Aside from making available all of the types of materials a general education institution needs to provide, the MMA puts a great deal of specialized information in electronic format for its students, including, for example, constantly updated and searchable federal, state and local rules and regulations.
Over and above that, however, the library itself “is a laboratory,” Ms. Berteaux said, as well as “an experience.”
There is something to see, or learn, or interact with, everywhere. The building stairwell, from the first to the fourth-floor “Crow’s Nest,” where a classroom, the building’s mechanical room, and some of the best views on campus are located, wraps around a column on which the entire text of nationally renowned maritime author Nathaniel Philbrick’s “In the Heart of the Sea: the Tragedy of the Whaleship Essex,” is reprinted.
That text overlays a outline of a world map, with Antarctica on the first floor and the Arctic on the fourth.
While Ms. Berteaux has been among those working on plans for the library—efforts that included a feasibility study undertaken in 2006-2007—the college’s engineers have also had their input.
The green building is geothermally heated. Forty-eight wells were dug at the start of its construction. Some 500 feet down, she said, water is a fairly constant 50 degrees. That means heating the water to room temperature to warm the library in winter and using it to cool down the building in summer are both energy-efficient.
The use of natural gas, classroom lights that turn on and off by motion sensors are all part of the building, but with green materials. There are no right angles in the building, something that Ms. Berteaux said “drove the builders crazy,” but which takes great advantage of every bit of natural light.
A very efficient stormwater management system has been turned into an outdoor classroom. Students have put dye into the water on the roof and then monitored and tested it as it enters and exits a filtration system.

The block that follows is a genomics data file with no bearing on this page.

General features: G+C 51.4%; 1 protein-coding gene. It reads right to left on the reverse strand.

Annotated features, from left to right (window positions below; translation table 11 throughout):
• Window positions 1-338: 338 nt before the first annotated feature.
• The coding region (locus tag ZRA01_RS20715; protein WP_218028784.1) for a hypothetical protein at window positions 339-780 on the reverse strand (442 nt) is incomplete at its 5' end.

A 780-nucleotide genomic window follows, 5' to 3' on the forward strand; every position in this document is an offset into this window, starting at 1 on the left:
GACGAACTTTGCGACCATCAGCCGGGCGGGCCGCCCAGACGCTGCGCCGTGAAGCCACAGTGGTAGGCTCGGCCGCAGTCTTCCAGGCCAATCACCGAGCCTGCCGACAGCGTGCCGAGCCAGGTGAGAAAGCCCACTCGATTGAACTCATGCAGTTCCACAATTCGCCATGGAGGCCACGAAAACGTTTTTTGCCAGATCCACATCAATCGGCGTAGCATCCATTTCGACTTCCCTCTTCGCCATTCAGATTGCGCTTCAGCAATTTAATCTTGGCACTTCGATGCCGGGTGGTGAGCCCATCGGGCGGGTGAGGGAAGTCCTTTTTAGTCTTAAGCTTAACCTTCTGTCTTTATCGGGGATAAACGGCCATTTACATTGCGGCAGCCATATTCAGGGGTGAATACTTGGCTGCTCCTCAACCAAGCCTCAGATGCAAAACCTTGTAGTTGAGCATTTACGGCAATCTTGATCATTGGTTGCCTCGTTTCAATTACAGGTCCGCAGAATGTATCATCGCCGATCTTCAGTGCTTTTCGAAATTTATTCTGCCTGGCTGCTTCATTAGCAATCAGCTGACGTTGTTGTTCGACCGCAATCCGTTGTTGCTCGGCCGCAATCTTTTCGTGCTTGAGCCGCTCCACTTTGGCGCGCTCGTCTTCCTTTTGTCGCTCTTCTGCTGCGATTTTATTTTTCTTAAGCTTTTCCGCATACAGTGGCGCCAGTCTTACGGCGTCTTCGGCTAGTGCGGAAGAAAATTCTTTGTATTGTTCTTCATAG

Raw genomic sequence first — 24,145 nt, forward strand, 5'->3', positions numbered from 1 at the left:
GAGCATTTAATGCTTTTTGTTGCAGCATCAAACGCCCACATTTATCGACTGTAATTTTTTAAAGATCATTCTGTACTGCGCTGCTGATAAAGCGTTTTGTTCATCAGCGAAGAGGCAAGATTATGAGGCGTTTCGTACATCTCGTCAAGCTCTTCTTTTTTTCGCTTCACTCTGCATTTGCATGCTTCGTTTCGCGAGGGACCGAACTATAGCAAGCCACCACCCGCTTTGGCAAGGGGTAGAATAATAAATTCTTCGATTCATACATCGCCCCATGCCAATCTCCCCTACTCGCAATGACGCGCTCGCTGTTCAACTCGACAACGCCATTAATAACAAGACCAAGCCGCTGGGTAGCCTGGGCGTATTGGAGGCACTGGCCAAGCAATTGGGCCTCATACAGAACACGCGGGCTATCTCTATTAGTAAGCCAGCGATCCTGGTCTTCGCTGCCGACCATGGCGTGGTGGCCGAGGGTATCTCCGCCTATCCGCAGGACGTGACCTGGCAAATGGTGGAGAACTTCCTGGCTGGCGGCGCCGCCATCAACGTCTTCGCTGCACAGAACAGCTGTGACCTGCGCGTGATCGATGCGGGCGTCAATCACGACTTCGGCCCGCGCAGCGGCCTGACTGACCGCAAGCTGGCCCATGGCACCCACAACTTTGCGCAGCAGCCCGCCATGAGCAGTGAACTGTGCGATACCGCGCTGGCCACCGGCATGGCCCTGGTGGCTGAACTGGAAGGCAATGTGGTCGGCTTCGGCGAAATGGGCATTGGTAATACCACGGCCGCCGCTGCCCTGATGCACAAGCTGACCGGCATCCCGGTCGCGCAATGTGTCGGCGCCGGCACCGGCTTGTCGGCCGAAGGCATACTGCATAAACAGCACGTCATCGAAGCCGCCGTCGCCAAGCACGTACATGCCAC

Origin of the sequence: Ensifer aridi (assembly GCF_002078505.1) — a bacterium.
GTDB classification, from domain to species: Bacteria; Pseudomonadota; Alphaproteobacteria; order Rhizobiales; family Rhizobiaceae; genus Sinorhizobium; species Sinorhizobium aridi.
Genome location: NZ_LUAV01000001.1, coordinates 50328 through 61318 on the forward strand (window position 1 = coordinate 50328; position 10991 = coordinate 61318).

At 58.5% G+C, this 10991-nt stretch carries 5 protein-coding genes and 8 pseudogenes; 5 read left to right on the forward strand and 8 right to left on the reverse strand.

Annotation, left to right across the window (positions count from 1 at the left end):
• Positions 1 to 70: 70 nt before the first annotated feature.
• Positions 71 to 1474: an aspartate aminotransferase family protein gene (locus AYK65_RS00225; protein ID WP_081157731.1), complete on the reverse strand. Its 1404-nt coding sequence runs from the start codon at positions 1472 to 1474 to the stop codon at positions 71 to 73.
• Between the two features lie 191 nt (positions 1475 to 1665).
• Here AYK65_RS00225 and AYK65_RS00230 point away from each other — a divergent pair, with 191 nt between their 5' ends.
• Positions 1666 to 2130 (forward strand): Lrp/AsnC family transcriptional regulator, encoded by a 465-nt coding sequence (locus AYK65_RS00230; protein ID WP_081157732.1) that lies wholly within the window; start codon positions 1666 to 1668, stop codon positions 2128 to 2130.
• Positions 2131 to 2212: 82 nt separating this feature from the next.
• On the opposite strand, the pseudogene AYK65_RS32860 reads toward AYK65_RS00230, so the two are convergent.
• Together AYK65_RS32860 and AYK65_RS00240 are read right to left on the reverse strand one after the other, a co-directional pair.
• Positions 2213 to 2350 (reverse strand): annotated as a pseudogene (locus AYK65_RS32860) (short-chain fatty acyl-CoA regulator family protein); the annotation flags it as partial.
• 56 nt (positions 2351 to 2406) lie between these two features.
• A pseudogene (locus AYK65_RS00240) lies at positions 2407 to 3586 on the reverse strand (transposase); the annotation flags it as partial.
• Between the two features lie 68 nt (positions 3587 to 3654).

A panel in the lobby of the building allows students to monitor the structure’s energy use.
With the announcement, made last week, that $500,000 would be available from the state for photovoltaic (solar energy) panels, the library will be the state Department of Capital Asset Management’s only LEED (Leadership in Energy and Environmental Design) platinum-rated building.
The college had planned to use money from the original construction loan for the solar panels, said Rear Admiral Richard G. Gurnon, MMA’s president, but then drilling the wells for the geo-thermal system hit every single rock possible, making that operation more expensive.
However, with the assistance of Senate President Therese Murray, the state’s building agency was persuaded that the addition of those panels would be a useful part of the engineering students’ education, as well as being a model for the state going forward.
That office them made extra funding available.
Not all of the new library project is state-funded, however. The American Bureau of Shipping, for example, the body that surveys and classifies ships, ensuring that they are seaworthy, donated $3.06 million to the project, giving it naming rights to the building.
For anyone else who might be interested, naming rights are still available for some classrooms.
Ms. Berteaux said the library is still a work in progress.